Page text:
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I am trying to do a very simple web crawler/spider app in C++. I have been searched google for a simple one to understand the concept. And I found this:

But, its kinda bit complicated/hard to digest for me.

What I am trying to do is just, for example:

enter the url: (i will use bash->wget, to get the contents/source code)

then, will look for, maybe "a href" link, and then store in some data file.

Any simple tutorial, or guidelines for me?

I am just starting learning C++ (1 month)

share|improve this question
First learn C++ properly, then attempt to do something as complicated as a crawler. – Fred Foo Nov 25 '10 at 14:32
Hmm... Even a simple crawler? Not as complicated as larbin. I think, while doing the crawler will help me learn lots of things in c++. Guess, my thinking is wrong – popurity09 Nov 25 '10 at 14:36
up vote 34 down vote accepted

All right, I'll try to point you in the right direction. Conceptually, a webcrawler is pretty simple. It revolves around a FIFO queue data structure which stores pending URLs. C++ has a built-in queue structure in the standard libary, std::queue, which you can use to store URLs as strings.

The basic algorithm is pretty straightforward:

  1. Begin with a base URL that you select, and place it on the top of your queue
  2. Pop the URL at the top of the queue and download it
  3. Parse the downloaded HTML file and extract all links
  4. Insert each extracted link into the queue
  5. Goto step 2, or stop once you reach some specified limit

Now, I said that a webcrawler is conceptually simple, but implementing it is not so simple. As you can see from the above algorithm, you'll need: an HTTP networking library to allow you to download URLs, and a good HTML parser that will let you extract links. You mentioned you could use wget to download pages. That simplifies things somewhat, but you still need to actually parse the downloaded HTML docs. Parsing HTML correctly is a non-trivial task. A simple string search for <a href= will only work sometimes. However, if this is just a toy program that you're using to familiarize yourself with C++, a simple string search may suffice for your purposes. Otherwise, you need to use a serious HTML parsing library.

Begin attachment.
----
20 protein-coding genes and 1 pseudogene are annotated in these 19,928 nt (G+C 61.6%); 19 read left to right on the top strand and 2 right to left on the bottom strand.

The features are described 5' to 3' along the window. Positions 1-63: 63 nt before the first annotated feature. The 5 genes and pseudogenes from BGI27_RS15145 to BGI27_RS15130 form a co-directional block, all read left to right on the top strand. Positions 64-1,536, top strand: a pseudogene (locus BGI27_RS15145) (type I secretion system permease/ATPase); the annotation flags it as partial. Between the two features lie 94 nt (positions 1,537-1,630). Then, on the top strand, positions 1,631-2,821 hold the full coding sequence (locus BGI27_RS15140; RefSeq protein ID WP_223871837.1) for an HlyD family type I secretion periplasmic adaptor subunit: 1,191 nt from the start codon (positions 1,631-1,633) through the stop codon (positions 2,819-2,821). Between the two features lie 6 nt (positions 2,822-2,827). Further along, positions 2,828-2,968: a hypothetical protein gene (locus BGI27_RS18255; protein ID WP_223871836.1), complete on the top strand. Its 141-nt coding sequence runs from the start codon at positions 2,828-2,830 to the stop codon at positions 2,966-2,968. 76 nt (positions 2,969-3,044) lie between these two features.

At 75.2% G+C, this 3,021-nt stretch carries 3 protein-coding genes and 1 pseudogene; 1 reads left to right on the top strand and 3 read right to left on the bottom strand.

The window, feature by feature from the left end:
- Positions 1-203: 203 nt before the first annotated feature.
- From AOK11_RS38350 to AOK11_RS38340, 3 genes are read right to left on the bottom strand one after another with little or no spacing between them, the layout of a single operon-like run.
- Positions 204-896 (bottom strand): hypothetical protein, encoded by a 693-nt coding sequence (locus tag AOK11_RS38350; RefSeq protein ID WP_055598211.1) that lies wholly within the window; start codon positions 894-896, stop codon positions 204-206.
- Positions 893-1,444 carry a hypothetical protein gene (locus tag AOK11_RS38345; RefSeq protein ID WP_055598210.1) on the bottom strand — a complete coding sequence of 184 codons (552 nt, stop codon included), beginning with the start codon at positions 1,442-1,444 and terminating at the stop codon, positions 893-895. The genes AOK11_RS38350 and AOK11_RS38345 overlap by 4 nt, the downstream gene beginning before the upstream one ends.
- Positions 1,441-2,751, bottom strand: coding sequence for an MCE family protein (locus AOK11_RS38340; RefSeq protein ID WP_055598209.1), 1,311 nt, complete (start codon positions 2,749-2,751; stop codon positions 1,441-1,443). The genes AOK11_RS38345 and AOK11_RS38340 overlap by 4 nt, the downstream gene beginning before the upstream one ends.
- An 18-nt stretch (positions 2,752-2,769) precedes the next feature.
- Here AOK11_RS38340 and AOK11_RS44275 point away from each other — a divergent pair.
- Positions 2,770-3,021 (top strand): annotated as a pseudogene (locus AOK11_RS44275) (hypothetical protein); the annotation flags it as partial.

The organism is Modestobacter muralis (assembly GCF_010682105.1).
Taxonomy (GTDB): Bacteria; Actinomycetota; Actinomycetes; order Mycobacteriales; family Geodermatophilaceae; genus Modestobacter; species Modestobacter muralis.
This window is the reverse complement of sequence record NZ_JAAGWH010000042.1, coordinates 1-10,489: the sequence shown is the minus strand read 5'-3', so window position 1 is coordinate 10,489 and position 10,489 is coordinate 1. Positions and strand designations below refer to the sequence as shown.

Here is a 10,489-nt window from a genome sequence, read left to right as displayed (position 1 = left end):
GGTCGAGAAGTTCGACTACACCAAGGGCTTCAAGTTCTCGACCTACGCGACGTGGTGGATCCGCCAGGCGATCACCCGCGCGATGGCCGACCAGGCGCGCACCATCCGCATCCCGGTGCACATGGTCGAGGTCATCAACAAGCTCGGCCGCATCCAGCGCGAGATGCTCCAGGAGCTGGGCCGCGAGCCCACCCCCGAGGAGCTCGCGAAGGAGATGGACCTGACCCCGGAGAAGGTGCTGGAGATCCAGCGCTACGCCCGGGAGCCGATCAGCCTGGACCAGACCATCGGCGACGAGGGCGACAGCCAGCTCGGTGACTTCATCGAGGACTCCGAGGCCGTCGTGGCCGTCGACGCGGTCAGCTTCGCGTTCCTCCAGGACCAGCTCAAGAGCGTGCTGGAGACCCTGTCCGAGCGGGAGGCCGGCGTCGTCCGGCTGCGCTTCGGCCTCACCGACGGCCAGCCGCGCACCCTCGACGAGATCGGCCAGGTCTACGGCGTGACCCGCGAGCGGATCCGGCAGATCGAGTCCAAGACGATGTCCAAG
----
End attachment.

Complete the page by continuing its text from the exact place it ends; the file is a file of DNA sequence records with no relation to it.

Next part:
There are also other considerations you need to take into account when writing a webcrawler, such as politeness. People will be pissed and possibly ban your IP if you attempt to download too many pages, too quickly, from the same host. So you may need to implement some sort of policy where your webcrawler waits for a short period before downloading each site. You also need some mechanism to avoid downloading the same URL again, obey the robots exclusion protocol, avoid crawler traps, etc... All these details add up to make actually implementing a robust webcrawler not such a simple thing.

That said, I agree with larsmans in the comments. A webcrawler isn't the greatest way to learn C++. Also, C++ isn't the greatest language to write a webcrawler in. The raw-performance and low-level access you get in C++ is useless when writing a program like a webcrawler, which spends most of its time waiting for URLs to resolve and download. A higher-level scripting language like Python or something is better suited for this task, in my opinion.

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I always though that C/C++ is the best programming languages. I am wrong all the time, what a shame. Thanks for providing such a useful answer to me. I will drop the idea, and try develop something else. By any change, do you have any idea, what programming language did google use? – popurity09 Nov 25 '10 at 19:18
@popurity09, well C++ is one of my favorite languages, but I don't think there is any such thing as the "best" programming language. Rather, certain languages are better suited for certain tasks than others. As for Google, all I know is that an early version of their webcrawler was written in Python. – Charles Salvia Nov 25 '10 at 19:34
i found this link helpful to get the concepts of building web spider – user63898 Apr 5 '11 at 10:57
I think a better exercise to learn C++ concepts would probably implementing some kind of a products database. Where each kind of product is a different class, each product inheriting from base class called Product. You could then higher level classes such as MilkProduct, MeatProduct etc. – Grim Apr 27 '11 at 10:28
@treemonster19, no C++ has multi-threading. C++11 has it standard, and with C++03 there are many available options. – Charles Salvia Jun 13 '13 at 16:24

Check this Web crawler and indexer written in C++ at: Mitza web crawler The code can be used as reference. Is clean and provides good start for a webcrawler codding. Sequence diagrams can be found at the above link pages.

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This does not provide an answer to the question. To critique or request clarification from an author, leave a comment below their post - you can always comment on your own posts, and once you have sufficient reputation you will be able to comment on any post. – Bohemian May 18 '13 at 5:25
While this link may answer the question, it is better to include the essential parts of the answer here and provide the link for reference. Link-only answers can become invalid if the linked page changes. – Kirk May 18 '13 at 5:40
And it did change! :/ – blumonkey Jun 24 '15 at 9:31

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